For instance, the now musty and stained pages of an 1855 Old Farmer’s Almanac offer this simple suggestion about “Help and Hired People”: “These are more likely to be praised into good conduct than scolded out of bad. Always commend them when they do right. To cherish the desire of pleasing in them, you must show them that you are pleased. This applies equally well to children.”

In the 20th Century, scores of books were written on corporate management and child rearing that say little more than those 44 words in a 146-year-old farmers’ handbook.

Tuesday, May 03, 2005

The Hidden World

Campephilus principalis has shocked Homo sapiens. We think we are, well, so sapiens about this Earth we have conquered, and yet a flashy bird bigger than a crow has managed to elude us for more than 60 years in our own back yard.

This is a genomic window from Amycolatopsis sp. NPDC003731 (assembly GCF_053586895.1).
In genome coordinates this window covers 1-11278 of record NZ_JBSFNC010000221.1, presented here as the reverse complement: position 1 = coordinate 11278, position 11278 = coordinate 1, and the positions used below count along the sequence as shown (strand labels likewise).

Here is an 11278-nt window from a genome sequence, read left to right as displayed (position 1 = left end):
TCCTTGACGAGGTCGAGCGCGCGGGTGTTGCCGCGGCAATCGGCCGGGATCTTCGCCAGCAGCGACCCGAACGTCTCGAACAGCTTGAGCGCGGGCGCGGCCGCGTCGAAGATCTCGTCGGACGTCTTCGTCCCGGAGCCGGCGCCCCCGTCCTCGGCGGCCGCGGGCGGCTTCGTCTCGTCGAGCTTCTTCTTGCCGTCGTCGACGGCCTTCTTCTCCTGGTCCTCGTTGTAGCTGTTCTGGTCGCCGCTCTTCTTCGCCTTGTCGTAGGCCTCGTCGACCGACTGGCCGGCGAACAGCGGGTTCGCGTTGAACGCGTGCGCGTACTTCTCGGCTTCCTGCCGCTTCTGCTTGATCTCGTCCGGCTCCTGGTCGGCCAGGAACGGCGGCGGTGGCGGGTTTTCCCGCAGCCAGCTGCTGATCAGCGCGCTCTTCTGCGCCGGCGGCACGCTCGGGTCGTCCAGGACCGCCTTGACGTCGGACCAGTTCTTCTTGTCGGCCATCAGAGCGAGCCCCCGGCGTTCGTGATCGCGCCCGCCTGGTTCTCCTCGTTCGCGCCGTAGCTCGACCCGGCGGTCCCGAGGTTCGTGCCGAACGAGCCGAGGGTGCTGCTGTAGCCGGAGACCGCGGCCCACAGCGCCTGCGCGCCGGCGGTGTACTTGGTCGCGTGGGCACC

It’s a tribute to the Ivory-billed Woodpecker, and it’s also a tribute to the conservationists who saved the vast cypress swamps in Arkansas where the bird has hidden all these years.

Yet so much in nature is hidden. Countless creatures are still to be discovered, not just rediscovered. In the last decade more than 360 new species have been identified on the island of Borneo alone. The Vietnamese recently found a “new” tree and a “new” butterfly, and an unusual tweezer-beaked rodent was just uncovered in the Philippines. Last year, a new species of monkey was found in Bolivia and this year, a new brine fly was identified in Utah.

And that’s just on land. Scientists estimate anywhere from 500,000 to 10-million species live in the deep sea, most of them still undiscovered.

The trouble is, through uncontrolled development, pollution and simple carelessness, we may be killing off species faster than they can be found.

Monday, May 02, 2005

Roadside vitamins